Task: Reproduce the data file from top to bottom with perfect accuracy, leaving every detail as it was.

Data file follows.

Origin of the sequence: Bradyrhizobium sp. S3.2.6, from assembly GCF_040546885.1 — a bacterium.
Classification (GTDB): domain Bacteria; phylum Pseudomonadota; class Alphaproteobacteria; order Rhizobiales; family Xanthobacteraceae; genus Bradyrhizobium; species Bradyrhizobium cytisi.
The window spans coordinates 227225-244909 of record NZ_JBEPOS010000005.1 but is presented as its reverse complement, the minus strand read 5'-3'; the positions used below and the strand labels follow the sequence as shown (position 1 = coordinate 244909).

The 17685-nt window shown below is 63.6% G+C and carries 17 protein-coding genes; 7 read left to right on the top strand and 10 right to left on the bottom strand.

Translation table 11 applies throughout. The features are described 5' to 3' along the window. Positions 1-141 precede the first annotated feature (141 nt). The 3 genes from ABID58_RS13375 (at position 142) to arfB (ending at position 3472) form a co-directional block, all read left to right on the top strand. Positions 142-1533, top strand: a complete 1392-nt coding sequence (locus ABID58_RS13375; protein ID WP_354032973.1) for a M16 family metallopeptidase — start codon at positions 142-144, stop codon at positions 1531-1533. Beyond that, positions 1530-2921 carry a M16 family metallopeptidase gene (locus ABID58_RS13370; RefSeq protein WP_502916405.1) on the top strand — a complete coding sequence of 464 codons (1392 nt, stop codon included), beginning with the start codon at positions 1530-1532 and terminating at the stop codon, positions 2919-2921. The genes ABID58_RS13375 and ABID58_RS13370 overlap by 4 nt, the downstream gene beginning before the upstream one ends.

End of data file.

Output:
Origin of the sequence: Bradyrhizobium sp. S3.2.6, from assembly GCF_040546885.1 — a bacterium.
Classification (GTDB): domain Bacteria; phylum Pseudomonadota; class Alphaproteobacteria; order Rhizobiales; family Xanthobacteraceae; genus Bradyrhizobium; species Bradyrhizobium cytisi.
The window spans coordinates 227225-244909 of record NZ_JBEPOS010000005.1 but is presented as its reverse complement, the minus strand read 5'-3'; the positions used below and the strand labels follow the sequence as shown (position 1 = coordinate 244909).

The 17685-nt window shown below is 63.6% G+C and carries 17 protein-coding genes; 7 read left to right on the top strand and 10 right to left on the bottom strand.

Translation table 11 applies throughout. The features are described 5' to 3' along the window. Positions 1-141 precede the first annotated feature (141 nt). The 3 genes from ABID58_RS13375 (at position 142) to arfB (ending at position 3472) form a co-directional block, all read left to right on the top strand. Positions 142-1533, top strand: a complete 1392-nt coding sequence (locus ABID58_RS13375; protein ID WP_354032973.1) for a M16 family metallopeptidase — start codon at positions 142-144, stop codon at positions 1531-1533. Beyond that, positions 1530-2921 carry a M16 family metallopeptidase gene (locus ABID58_RS13370; RefSeq protein WP_502916405.1) on the top strand — a complete coding sequence of 464 codons (1392 nt, stop codon included), beginning with the start codon at positions 1530-1532 and terminating at the stop codon, positions 2919-2921. The genes ABID58_RS13375 and ABID58_RS13370 overlap by 4 nt, the downstream gene beginning before the upstream one ends.